Due to shrinking federal, state, and local utility budgets, city management structures requiring more cost effect utility operating models, and ever more stringent environmental regulations requiring technical expertise, engineers are now faced with adapting to, evaluating, and providing technical support for various forms of utilities privatization. Utilities privatization (UP) is a method to leverage engineering and monetary resources to operate utility systems in a more technical and cost effective manner. Much has been written to date about UP from a business, economic, and even political perspective. However, little literature and guidance exist from an engineering point of view. Engineers are not taught how to participate in UP scenarios through their classical training nor even through their professional engineering associations. In fact, at first glance, some think privatizing utility systems is merely a financial and contractual function with only secondary input and support from the engineering community. This perception is dangerous to the communities being served by these utility systems. It must be understood that the economics and contractual considerations of any UP analysis should be driven by the engineering requirements. If the engineering requirements are ill-defined or absent, any UP action could result in significant health and safety concerns, operational deficiencies, staggering unexpected additional costs, potential loss of water rights, etc. for the communities being served. Thus, it is important for the engineering community to understand their roles and responsibilities when faced with and participating in the various forms of UP.
This project was undertaken to examine engineering considerations for privatizing water and wastewater systems to which there has been little to no technical literature and guidance provided. Furthermore, the purpose of this project is to advance the idea that the engineering community has a significant role in the UP process and to provide background and technical guidance so engineers can participate to the best interest of the communities being served.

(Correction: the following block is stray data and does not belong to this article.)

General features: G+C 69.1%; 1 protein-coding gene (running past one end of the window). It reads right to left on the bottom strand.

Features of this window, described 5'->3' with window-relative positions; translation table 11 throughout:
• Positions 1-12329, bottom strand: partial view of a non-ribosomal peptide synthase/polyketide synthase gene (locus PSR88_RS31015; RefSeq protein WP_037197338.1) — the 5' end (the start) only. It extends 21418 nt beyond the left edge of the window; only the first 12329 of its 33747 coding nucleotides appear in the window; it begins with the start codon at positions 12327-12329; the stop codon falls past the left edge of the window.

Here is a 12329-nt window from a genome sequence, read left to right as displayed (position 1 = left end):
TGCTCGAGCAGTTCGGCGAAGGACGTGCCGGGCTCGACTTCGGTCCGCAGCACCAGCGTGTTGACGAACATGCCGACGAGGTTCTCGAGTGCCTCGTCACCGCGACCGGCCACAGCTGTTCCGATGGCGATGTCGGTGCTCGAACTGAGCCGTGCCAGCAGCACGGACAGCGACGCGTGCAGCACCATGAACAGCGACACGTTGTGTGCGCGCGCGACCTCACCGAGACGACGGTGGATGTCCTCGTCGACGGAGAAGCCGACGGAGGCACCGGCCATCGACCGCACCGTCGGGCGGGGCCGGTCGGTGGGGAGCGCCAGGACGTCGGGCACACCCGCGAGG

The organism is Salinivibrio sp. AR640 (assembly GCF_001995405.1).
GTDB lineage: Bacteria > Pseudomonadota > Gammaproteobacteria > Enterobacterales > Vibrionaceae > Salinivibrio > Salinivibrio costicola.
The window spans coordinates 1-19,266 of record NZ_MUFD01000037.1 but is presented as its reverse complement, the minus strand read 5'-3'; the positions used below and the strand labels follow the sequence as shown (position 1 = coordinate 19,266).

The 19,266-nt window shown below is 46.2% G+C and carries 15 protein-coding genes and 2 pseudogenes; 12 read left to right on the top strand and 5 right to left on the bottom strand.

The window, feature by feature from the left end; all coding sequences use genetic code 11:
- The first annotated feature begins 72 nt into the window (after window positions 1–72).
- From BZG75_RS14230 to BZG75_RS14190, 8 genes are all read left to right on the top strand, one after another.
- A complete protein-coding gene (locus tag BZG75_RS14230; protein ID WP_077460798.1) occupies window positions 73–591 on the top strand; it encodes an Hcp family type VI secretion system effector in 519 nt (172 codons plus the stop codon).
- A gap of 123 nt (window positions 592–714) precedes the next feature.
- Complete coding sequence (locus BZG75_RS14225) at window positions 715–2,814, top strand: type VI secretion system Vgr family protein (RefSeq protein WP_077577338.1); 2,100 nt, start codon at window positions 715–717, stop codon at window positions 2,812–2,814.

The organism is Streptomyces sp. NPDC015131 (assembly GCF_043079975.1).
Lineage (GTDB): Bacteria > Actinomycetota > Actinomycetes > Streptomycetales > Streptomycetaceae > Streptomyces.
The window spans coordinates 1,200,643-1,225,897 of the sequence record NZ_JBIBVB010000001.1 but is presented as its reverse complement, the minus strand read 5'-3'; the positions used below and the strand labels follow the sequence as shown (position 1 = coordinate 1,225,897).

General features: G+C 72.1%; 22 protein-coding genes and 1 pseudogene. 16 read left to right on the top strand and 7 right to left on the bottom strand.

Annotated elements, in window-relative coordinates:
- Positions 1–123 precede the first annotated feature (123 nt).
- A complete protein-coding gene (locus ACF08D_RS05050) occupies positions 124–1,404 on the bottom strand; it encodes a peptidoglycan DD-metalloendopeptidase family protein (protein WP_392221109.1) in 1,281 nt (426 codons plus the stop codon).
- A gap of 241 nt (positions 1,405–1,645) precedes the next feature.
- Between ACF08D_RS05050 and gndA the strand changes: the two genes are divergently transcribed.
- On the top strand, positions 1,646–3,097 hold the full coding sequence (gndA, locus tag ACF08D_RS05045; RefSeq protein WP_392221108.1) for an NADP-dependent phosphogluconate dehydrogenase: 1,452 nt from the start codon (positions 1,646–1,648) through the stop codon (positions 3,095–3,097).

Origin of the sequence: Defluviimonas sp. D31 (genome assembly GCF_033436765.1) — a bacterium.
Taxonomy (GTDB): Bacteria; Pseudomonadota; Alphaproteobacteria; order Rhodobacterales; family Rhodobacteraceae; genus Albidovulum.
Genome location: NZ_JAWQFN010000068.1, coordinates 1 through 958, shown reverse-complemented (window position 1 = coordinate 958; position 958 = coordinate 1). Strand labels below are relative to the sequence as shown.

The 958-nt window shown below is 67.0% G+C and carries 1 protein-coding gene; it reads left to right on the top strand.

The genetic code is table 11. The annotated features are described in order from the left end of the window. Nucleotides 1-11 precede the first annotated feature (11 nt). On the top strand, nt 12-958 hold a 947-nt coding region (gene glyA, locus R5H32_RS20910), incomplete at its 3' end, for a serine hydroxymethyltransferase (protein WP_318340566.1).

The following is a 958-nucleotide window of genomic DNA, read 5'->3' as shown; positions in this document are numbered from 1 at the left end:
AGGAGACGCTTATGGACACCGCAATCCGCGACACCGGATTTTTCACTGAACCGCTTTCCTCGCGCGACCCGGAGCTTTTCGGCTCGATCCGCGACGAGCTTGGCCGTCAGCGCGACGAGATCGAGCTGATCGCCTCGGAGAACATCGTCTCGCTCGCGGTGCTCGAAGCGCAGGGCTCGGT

Guidance will be provided so the engineering community understands the various forms of UP, the engineer’s role, and how to participate in the different phases of a UP analysis. Case studies will be evaluated to elaborate on the critical engineering aspects involved and the overall success or failure of the UP action. The environmental considerations associated with UP will also be researched with guidance to the engineering community provided. These include impacts to the RCRA mixed sewage exemption, potential impacts to water and reuse rights, and the environmental liabilities associated with UP. Furthermore, guidance will be provided so engineers understand their role in UP economic analyses and how to support the technical aspects of UP to ensure industry operating standards such as American Water Works Association (AWWA) are met. Finally, engineering lessons learned will be provided drawing upon my experiences, since 1999, supporting the Headquarters Air Force Civil Engineering Support Agency (HQ AFCESA) which was charted to evaluate the privatization of 152 water and wastewater systems.